AHL a Rules Development League As Well

NHL GMs are meeting in Boca Raton, Florida, this week to discuss the things that GMs discuss, among them potential rules changes to the great game of hockey. Among the rules changes considered for the future could be the addition of what is being called a "ringette" line. Many GMs want to see it tested at the AHL level before they send it to the NHL, and that's nothing new for the American League.

From Puck Daddy's article:
The line comes from the game of ringette. It would run across the tops of the face-off circles. When coming out of the defensive zone, teams would have to advance the puck to the line before they could pass it to the far blue line.

It's a compromise between leaving the game as it is and re-instituting the red line to outlaw two-line passes. In theory, it would still allow for a stretch pass, but it would keep teams from firing the puck from deep in their end to the far blue line and simply tipping it to avoid icing.
The AHL has a history of testing out new and different rules for the NHL.

The year of the NHL lockout (2004-05) was a big one for the AHL. The league had a record gate of 7.1 million fans as NHL stars and fans alike went to the league for their dose of hockey. Several rule changes were tried that year that made it to the NHL. Two of the big ones include the mobile goalie stifling "trapezoid" and the shootout to decide a winner after OT. Additionally, the league implemented wider blue lines, presumably to make it easier to keep the puck in at the point, and tag-up offsides. All of those items made it to the NHL after the 2005 CBA.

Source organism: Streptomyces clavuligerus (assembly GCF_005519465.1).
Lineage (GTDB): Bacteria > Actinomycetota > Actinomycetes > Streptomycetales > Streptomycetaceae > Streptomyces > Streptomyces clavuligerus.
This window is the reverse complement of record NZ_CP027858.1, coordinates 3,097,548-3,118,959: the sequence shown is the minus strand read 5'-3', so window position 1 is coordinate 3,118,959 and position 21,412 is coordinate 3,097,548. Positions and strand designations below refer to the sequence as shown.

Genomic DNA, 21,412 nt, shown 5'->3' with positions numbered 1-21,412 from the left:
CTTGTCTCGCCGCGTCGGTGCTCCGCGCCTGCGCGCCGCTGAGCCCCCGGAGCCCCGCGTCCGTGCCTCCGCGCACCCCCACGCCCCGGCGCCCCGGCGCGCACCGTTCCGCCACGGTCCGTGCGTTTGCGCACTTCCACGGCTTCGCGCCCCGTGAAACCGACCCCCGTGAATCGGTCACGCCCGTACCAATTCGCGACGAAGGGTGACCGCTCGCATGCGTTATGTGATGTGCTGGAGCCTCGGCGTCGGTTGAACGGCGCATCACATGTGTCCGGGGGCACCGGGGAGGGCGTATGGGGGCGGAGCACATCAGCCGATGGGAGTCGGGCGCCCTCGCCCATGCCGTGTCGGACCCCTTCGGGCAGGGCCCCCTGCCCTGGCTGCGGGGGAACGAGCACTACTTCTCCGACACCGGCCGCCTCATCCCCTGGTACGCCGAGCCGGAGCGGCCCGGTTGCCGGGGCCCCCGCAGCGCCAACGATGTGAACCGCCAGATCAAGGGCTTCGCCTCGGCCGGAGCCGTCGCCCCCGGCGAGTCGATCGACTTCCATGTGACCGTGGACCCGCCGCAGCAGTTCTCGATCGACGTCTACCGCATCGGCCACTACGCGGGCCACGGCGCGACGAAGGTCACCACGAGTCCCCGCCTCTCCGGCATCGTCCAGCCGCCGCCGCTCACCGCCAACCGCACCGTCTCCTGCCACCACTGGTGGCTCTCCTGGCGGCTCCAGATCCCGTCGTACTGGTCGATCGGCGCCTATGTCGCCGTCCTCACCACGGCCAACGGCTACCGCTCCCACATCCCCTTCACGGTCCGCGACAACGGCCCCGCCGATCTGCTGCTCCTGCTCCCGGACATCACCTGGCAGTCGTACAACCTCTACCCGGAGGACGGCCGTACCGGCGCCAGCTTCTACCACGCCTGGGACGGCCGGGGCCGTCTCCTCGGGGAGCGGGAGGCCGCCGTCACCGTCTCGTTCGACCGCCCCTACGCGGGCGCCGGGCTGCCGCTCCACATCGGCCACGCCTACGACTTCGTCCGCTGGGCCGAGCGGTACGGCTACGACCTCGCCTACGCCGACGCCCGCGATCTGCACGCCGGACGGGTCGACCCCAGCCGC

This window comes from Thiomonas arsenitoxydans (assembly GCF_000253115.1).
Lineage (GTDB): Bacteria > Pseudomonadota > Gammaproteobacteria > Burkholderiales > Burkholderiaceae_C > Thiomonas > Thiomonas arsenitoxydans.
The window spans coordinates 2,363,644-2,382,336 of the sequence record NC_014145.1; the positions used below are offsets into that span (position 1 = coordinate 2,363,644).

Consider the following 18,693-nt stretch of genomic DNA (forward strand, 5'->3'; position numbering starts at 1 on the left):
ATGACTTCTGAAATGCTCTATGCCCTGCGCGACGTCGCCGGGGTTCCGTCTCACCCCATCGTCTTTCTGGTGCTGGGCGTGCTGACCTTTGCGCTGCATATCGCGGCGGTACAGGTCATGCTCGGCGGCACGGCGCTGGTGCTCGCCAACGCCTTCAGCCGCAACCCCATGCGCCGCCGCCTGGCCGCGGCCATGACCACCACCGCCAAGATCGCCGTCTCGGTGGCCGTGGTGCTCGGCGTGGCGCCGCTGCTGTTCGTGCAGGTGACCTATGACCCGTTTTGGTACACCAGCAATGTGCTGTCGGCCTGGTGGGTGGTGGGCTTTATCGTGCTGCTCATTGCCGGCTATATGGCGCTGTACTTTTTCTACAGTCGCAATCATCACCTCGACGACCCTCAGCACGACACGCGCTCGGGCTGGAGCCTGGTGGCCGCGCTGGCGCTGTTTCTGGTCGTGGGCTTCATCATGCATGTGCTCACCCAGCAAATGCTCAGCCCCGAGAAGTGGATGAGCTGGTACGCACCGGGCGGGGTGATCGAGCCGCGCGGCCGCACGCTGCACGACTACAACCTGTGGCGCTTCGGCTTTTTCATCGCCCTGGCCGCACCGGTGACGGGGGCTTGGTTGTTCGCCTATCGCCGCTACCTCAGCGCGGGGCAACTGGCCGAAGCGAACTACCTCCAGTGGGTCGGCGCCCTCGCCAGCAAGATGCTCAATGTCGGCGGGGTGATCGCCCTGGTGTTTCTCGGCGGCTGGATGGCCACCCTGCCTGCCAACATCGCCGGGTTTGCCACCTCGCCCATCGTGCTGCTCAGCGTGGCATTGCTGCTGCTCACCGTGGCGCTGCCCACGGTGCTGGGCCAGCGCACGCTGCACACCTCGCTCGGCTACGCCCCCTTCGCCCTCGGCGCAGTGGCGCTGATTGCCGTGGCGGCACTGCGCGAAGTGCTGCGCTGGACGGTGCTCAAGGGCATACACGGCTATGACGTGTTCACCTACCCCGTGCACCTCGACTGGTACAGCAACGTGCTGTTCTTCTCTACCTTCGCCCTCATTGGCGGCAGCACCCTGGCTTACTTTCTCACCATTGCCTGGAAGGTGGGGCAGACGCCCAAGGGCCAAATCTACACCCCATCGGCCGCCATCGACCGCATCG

One of the more bizarre rules changes that the AHL tried out for the NHL that year was the institution of one-minute penalties in OT instead of two minutes. Obviously that one went over like a lead balloon as it never made it to the NHL level. Another, which is still a point of contention, was the adoption of no-touch icing. The NHL is currently looking at adopting what they are calling hybrid icing as a compromise to this. The NHL decided not to implement no-touch and the AHL reverted to touch icing as well in 05-06. For the record, many other leagues use no-touch including the ECHL, CHL, IIHF international competition, European leagues and almost all amateur league.

Since the AHL adopted the last few rules necessary to align themselves with the NHL rulebook in the early 2000s (delay of game for puck over the ice was one of the last sticking points), the NHL has used the AHL for rules development as well as player, coach, and official development. It is a positive relationship that the league could be continuing this coming year with the "ringette" line.

I think they're going to need a better name for it though...

(Image credit: Steven Christy)